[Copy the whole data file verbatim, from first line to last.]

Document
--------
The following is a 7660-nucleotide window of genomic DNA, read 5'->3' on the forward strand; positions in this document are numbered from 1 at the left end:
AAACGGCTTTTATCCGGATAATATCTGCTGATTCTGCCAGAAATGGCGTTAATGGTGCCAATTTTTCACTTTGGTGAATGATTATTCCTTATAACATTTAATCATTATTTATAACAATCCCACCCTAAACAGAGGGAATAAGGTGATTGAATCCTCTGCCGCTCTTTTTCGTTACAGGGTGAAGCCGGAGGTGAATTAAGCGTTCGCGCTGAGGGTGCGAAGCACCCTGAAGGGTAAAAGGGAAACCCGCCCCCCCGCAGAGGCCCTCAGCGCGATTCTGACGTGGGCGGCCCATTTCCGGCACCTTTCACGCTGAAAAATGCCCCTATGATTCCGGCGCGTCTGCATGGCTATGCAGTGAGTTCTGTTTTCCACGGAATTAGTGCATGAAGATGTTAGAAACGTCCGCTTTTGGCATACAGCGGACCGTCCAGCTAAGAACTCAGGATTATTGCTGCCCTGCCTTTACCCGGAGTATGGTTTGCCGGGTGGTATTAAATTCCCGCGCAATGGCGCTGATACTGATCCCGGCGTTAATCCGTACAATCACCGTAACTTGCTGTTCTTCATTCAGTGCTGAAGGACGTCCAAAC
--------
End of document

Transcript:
The following is a 7660-nucleotide window of genomic DNA, read 5'->3' on the forward strand; positions in this document are numbered from 1 at the left end:
AAACGGCTTTTATCCGGATAATATCTGCTGATTCTGCCAGAAATGGCGTTAATGGTGCCAATTTTTCACTTTGGTGAATGATTATTCCTTATAACATTTAATCATTATTTATAACAATCCCACCCTAAACAGAGGGAATAAGGTGATTGAATCCTCTGCCGCTCTTTTTCGTTACAGGGTGAAGCCGGAGGTGAATTAAGCGTTCGCGCTGAGGGTGCGAAGCACCCTGAAGGGTAAAAGGGAAACCCGCCCCCCCGCAGAGGCCCTCAGCGCGATTCTGACGTGGGCGGCCCATTTCCGGCACCTTTCACGCTGAAAAATGCCCCTATGATTCCGGCGCGTCTGCATGGCTATGCAGTGAGTTCTGTTTTCCACGGAATTAGTGCATGAAGATGTTAGAAACGTCCGCTTTTGGCATACAGCGGACCGTCCAGCTAAGAACTCAGGATTATTGCTGCCCTGCCTTTACCCGGAGTATGGTTTGCCGGGTGGTATTAAATTCCCGCGCAATGGCGCTGATACTGATCCCGGCGTTAATCCGTACAATCACCGTAACTTGCTGTTCTTCATTCAGTGCTGAAGGACGTCCAAAC